The JSNA support packs provide local data on alcohol harm and alcohol treatment as well as a series of prompts to support joint planning and commissioning. The prompts include sections on commissioning both hospital services and community alcohol treatment services.
Guide to social return on investment for alcohol and drug treatment commissioners
This guide explains how investment in alcohol interventions, including specialist alcohol treatment, can produce a high return.
Guidance on calculating the social return on investment
We will release social return on investment tools in 2016.
Quality governance guidance for council commissioners of alcohol and drug services
Councils need to have effective quality governance arrangements in place for services commissioned using the public health grant. PHE has published guidance to support local authority commissioners of alcohol and drug services.
National Drug Treatment Monitoring System (NDTMS)
Commissioners are provided with access to restricted data reported to the NDTMS to assist with planning and service improvement. A collection of reports are available on a monthly, quarterly and annual basis. They provide detailed information on clients in structured alcohol and drug treatment from the NDTMS.
What makes a good treatment service
Treatment services should be informed by, and in line with, NICE guidance on alcohol use disorders.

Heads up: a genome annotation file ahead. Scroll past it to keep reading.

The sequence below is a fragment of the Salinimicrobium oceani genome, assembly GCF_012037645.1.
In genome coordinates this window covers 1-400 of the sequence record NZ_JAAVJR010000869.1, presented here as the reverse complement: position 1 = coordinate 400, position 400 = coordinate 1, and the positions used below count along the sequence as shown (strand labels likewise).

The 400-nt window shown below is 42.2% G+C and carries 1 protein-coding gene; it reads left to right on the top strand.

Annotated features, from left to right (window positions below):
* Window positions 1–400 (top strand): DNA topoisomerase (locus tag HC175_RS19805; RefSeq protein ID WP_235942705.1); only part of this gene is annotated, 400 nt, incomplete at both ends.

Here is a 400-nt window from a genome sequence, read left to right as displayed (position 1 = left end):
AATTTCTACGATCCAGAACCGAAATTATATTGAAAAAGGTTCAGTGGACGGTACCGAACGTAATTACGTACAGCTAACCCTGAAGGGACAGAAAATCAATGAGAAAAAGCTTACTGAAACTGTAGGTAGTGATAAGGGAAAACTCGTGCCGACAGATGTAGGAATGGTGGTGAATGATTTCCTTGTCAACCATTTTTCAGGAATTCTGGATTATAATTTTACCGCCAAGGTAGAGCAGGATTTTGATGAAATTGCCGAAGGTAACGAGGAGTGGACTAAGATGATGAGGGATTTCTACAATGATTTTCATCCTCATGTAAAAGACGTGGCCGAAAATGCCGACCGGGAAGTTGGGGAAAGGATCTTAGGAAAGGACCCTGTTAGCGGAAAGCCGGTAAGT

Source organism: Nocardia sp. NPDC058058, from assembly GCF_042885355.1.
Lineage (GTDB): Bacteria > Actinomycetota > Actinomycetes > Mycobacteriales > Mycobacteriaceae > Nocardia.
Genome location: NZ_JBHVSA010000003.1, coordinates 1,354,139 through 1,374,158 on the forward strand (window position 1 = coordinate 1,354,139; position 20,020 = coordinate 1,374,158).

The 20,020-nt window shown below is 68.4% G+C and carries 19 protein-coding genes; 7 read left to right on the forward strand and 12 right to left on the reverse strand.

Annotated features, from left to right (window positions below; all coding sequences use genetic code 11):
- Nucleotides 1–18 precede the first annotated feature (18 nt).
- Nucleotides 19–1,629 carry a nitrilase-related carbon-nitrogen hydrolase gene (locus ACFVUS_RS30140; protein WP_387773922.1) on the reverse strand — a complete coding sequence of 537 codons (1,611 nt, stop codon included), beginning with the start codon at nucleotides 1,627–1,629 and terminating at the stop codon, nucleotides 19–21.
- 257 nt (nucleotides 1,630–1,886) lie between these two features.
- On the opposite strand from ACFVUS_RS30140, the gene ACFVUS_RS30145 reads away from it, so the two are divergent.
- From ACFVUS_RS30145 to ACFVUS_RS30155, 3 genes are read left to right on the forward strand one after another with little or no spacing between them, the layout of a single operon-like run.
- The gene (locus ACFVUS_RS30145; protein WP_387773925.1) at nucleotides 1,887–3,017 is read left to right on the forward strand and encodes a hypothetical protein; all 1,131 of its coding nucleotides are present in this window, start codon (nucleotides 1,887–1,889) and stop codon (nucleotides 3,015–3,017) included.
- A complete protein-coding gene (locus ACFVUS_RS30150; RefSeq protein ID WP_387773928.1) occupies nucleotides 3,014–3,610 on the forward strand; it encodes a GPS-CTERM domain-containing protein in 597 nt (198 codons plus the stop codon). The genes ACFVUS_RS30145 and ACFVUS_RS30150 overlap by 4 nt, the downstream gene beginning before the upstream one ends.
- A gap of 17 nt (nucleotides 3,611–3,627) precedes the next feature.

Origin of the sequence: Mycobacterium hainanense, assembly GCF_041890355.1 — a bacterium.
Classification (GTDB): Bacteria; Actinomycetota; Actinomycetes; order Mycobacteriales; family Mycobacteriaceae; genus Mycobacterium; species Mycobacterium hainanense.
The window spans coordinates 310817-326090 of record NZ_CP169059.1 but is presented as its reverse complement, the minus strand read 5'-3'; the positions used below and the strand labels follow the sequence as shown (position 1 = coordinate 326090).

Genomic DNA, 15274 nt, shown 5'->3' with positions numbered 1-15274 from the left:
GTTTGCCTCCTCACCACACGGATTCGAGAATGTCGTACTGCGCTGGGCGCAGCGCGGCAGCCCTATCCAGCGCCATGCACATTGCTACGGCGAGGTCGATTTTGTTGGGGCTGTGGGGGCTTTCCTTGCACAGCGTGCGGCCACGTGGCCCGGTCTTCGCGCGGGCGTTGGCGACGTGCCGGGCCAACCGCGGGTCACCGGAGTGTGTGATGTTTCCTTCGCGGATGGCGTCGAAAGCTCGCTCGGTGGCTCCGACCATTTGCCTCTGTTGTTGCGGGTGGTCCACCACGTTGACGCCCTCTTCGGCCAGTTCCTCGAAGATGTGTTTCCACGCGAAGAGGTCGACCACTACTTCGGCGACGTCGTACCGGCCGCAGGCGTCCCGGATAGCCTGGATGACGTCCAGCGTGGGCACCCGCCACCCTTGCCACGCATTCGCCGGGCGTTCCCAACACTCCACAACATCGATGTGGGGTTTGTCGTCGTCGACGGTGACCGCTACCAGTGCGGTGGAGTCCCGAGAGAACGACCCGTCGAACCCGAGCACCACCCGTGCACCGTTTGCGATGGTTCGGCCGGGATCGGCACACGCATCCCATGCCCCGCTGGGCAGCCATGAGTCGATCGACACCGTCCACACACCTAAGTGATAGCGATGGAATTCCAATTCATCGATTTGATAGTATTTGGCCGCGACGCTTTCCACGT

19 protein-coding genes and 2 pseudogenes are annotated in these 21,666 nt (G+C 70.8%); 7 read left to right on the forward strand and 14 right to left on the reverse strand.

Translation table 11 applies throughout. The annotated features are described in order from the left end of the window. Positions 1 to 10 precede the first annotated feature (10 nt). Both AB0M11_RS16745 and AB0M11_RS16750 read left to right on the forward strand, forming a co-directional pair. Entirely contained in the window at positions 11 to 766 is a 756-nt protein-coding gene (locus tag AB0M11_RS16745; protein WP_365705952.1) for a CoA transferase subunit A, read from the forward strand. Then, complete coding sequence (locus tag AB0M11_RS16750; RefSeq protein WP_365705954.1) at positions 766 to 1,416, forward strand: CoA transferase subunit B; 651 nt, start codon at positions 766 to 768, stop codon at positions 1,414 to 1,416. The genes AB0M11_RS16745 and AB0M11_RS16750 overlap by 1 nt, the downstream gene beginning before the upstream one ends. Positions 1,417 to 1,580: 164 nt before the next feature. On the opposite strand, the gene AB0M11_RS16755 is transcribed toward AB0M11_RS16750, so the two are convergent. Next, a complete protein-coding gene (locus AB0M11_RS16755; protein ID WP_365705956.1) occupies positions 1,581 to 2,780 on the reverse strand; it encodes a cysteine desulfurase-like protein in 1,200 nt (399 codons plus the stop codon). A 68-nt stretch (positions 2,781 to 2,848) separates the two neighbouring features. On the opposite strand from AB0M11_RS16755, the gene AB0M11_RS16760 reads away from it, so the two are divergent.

People who are alcohol dependent should have access to support that promotes and sustains their broader recovery.
Service users should have access to mutual aid groups and recovery communities. Treatment services should assertively link service users with these groups
People in recovery:
- need stable accommodation
- should be supported into education, training and employment
Parents may need access to appropriate parenting and family support to strengthen family relationships and parenting
Change resistant clients
There will be some alcohol dependent clients with many needs but who are resistant to change and not yet ready for structured treatment.
Treatment services need to work in partnership with other services to address the needs of change resistant drinkers. Alcohol Concern has published guidance on working with this group.
Carers and families
Treatment services should offer information and support to carers and family members. Services should also ensure that carers are involved in the service users’ treatment plans with service users’ consent where this is appropriate.
Treatment services should also consider that:
- carers are entitled to a carers assessment under the Care Act 2014
- if there are safeguarding concerns, treatment services must comply with the Children Act 2004 and related guidance